GMT: Writing the first draft of SeaBEAN
The reception I’ve received for my Blog Tour from this blogsite has been absolutely fantastic, and I was thrilled to see how much people have been tweeting and retweeting far and wide about my new book SeaRISE over the past week. So I wanted to give Cherry Mischievous’ loyal followers the inside track on how my story came about in the first place.It’s exactly six years since I first had the idea for my YA science-fiction story SeaBEAN. I was working at the University of Greenwich in a small office that practically straddled the Greenwich Meridian. My daily commute involved floating down the Thames in a catamaran from central London to Greenwich, and it is perhaps these two factors that most contributed to the project, namely to combine an idea about time zones and portals with a new kind of time travel device – a ‘C-Bean’ – that took inspiration from seabeans found in nature, that is to say, seeds which fall from a tree in the rainforest, travel downstream and drift out to sea in search of a suitable place to germinate.
I wrote every day during my lunch hour and after four months I had a first draft. In order to give SeaBEAN a final edit, I then took a week off work with a view to sending it off to Floris Books, an Edinburgh-based publisher that runs an annual competition to find a debut author with a manuscript that’s set mainly or wholly in Scotland and is suitable for 8-12 year old readers. Since I had chosen St Kilda as the setting for SeaBEAN, an uninhabited archipelago to the far north-west of the Outer Hebrides, and was aiming it more or less at this target audience, my novel seemed to fit the bill perfectly. As time elapsed after the submission deadline and I realised I hadn’t won, the manuscript for SeaBEAN went into a drawer somewhere, and I comforted myself with the thought that I had at least completed my first full-length work of fiction.
It was a full three years later, at the suggestion of my partner, when I dug SeaBEAN out again and re-read it with a view to sending it off to some other publishers. What struck me was the strength of the main character, Alice, and when I reached the end of the book, I could suddenly see her caught up in a much larger story arc, which fell quite naturally into a trilogy format. SeaBEAN deals with the present, and takes place in Alice’s terms in the near future between 1 January 2018 and 1 May 2018. SeaWAR picks up the narrative from 1 May 2018, but when the C-Bean device is being fixed it gets reset and is accidentally flipped back in time to 1918 with Alice and Karla Ingermann, the C-Bean’s supposed designer, stuck inside. SeaWAR is therefore the story that deals with the past – tapping not only into the real past of St Kilda, but also featuring other wartime scenarios, for example when Alice and Charlie rescue a pilot from 1944, get caught up in the Cold War in 1957, and at one point, travel even further back in time.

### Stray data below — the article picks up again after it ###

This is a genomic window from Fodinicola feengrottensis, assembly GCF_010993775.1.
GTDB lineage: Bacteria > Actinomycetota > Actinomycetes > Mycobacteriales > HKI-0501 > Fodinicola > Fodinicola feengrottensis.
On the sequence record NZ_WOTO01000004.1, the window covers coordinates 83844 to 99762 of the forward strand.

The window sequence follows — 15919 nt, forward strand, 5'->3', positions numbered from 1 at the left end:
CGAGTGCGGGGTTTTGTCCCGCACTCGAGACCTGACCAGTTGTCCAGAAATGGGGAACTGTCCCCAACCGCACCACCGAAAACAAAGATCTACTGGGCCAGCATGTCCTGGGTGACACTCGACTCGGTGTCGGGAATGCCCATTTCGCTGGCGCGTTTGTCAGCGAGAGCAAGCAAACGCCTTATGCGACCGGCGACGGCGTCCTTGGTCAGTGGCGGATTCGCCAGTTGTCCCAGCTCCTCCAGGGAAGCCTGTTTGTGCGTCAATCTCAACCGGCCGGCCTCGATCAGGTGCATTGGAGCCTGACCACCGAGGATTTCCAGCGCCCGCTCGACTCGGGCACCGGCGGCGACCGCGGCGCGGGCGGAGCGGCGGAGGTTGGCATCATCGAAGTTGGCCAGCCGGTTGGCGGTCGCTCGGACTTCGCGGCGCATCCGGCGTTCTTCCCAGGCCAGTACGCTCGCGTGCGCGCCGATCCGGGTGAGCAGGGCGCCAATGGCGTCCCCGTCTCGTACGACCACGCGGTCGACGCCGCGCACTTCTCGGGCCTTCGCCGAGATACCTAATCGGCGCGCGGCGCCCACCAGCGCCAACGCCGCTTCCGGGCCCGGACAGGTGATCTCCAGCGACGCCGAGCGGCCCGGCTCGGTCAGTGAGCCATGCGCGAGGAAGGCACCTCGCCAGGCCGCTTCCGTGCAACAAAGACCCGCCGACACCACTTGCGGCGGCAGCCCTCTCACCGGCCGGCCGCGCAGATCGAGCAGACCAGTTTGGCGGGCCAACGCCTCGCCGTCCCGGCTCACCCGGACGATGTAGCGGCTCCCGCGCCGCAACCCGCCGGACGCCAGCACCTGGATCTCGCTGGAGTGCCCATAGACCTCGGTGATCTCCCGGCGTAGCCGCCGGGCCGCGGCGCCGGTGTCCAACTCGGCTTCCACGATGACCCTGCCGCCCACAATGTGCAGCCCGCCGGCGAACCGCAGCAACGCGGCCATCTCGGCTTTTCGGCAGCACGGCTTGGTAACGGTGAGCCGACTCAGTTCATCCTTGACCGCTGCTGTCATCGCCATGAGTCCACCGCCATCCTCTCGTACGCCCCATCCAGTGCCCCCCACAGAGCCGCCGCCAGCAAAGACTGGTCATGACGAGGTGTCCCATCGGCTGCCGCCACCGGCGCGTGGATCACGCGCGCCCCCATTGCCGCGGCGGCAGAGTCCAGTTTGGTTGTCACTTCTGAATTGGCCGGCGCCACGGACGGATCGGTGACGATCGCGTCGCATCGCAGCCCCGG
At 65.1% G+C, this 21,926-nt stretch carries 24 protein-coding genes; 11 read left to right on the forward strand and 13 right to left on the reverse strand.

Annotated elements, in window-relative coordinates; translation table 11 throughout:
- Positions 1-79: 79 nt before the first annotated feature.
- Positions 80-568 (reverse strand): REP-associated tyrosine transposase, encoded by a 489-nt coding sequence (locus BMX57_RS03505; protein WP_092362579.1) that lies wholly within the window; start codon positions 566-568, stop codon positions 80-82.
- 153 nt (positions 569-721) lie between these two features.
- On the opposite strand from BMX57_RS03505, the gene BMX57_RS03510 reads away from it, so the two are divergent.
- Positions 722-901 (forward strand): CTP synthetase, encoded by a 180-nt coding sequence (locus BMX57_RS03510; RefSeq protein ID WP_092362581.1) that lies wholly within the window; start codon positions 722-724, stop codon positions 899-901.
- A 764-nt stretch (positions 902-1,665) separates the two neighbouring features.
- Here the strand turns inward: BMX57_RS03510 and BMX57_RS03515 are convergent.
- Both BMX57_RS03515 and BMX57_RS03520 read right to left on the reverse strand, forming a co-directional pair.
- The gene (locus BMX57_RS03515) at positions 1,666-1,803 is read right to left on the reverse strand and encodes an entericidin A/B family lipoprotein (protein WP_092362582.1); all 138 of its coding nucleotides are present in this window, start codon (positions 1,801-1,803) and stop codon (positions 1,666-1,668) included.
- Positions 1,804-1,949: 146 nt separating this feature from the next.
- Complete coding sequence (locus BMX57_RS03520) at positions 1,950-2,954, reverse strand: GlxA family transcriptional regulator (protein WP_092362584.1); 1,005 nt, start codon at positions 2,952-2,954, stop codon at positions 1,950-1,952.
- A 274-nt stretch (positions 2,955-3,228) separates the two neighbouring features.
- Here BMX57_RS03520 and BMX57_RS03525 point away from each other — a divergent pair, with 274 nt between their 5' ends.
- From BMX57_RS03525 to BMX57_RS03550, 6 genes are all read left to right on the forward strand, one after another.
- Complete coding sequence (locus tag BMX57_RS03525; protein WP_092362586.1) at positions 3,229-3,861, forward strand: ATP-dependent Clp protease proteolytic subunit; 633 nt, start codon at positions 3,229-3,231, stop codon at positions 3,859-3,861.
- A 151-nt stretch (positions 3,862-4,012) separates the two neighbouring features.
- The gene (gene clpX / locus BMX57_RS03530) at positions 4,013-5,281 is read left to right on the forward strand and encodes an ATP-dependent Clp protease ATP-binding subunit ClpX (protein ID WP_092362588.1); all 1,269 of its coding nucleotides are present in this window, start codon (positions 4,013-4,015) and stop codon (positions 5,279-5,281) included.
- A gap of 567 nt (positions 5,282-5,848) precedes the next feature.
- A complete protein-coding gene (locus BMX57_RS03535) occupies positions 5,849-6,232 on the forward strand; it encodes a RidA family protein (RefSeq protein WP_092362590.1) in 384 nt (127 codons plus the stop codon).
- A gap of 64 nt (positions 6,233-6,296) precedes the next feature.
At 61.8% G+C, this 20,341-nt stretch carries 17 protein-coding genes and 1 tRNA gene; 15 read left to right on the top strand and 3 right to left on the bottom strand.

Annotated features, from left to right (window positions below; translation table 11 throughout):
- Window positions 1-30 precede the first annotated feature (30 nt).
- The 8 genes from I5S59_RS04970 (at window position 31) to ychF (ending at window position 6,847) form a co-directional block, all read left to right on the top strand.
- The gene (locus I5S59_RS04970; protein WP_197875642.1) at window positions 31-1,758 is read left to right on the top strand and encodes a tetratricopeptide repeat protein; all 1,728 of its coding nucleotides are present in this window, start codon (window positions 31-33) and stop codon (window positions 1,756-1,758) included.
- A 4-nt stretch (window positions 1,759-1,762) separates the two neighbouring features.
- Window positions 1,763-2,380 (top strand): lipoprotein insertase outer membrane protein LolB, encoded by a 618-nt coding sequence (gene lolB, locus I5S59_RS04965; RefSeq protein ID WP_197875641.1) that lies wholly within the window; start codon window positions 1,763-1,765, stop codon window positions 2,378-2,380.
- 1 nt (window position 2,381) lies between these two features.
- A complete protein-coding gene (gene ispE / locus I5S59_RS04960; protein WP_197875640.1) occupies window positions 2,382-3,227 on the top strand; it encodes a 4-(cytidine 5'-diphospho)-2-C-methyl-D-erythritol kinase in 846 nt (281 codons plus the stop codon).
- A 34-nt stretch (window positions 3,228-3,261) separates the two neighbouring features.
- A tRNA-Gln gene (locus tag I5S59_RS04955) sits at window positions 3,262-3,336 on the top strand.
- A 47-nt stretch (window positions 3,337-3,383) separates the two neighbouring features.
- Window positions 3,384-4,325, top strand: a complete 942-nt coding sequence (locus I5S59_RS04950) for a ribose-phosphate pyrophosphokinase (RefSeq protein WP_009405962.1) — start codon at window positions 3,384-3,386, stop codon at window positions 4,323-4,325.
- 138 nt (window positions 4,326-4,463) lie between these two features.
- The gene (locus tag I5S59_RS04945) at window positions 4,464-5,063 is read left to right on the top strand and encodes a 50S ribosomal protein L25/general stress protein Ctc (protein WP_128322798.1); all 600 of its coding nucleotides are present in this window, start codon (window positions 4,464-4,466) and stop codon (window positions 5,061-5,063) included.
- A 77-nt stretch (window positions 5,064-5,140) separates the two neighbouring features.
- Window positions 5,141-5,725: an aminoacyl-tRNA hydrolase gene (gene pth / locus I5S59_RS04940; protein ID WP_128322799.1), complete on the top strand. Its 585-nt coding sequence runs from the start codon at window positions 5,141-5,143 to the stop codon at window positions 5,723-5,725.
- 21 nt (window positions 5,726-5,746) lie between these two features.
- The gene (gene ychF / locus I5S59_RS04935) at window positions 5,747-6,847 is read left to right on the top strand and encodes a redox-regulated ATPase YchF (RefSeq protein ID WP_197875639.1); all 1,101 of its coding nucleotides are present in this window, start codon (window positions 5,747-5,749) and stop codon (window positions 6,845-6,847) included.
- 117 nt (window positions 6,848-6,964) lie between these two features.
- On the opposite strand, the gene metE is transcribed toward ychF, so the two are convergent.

The final part of the trilogy, SeaRISE, picks up the story from 1 September 2018, when Alice is supposedly done with all their adventures in the C-Bean, and in any case it is about to be taken away from them because of undisclosed but ‘suspicious circumstances’. They decide to have a sleepover in the C-Bean before it is turned over to the authorities, but in the middle of the night they get abducted and find themselves trapped inside it. When Alice eventually manages to escape she finds a world that’s flooded, the sky is an angry orange colour, and there’s a fierce windy blowing but not enough oxygen to breathe. She is shocked to discover this is none other than her own island St Kilda but in 2118, and realises she somehow needs to find a way to get herself and her five classmates back to their present and more importantly, find a way to put things back to rights.
In the end, and before I’d even finished writing the whole trilogy, a publisher found me. I consider myself very lucky to have come full circle, with all three books out in print now, and what’s more that each of them has the most amazing thermo-chromic or colour-changing cover, making it completely unique – there are no other children’s novels in the world whose covers turns from black to reveal a mysterious underlying image when you hold them. So the SeaBEAN trilogy literally is science fiction from cover to cover!
SeaRISE by Sarah Holding
Book 3 of the SeaBEAN Trilogy
Genre: YA Science Fiction
In the thrilling final part of The SeaBEAN Trilogy, Alice and her five classmates are - for reasons they have yet to discover - abducted to 2118 in the C-Bean, their time-travel device, only to find the world is a difficult and alienating place.Source: Info in the About SeaRISE was from the press kit from the publicity team.
How will they survive their terrifying ordeal? Who can help them figure out a way to get back to their own time? Will they escape before their captor Commander Hadron catches up with them? Who is he anyway and what's his connection to the mysterious Dr Foster?
Unsettled by the devastation they find everywhere in the future and armed with new knowledge about the C-Bean's ultimate purpose, Alice and Co scour the planet, confronting many challenges in pursuit of answers to their questions. But can they figure out a way to restore the Earth's delicate ecological balance for good?
a Medina Publishing title
Books In The SeaBEAN Trilogy:
Meet The Author
About Sarah Holding:
Sarah is a full-time children’s author, juggling writing with looking after a family of three children. They live in Surrey in a funny old house with a leaning tower. When she’s not writing she’s singing, and when she’s not singing she’s playing sax in her jazz band. She says she knew there would always come a time when the abandoned island of St Kilda would feature somewhere in her life, little thinking it would be the setting for her first children’s book.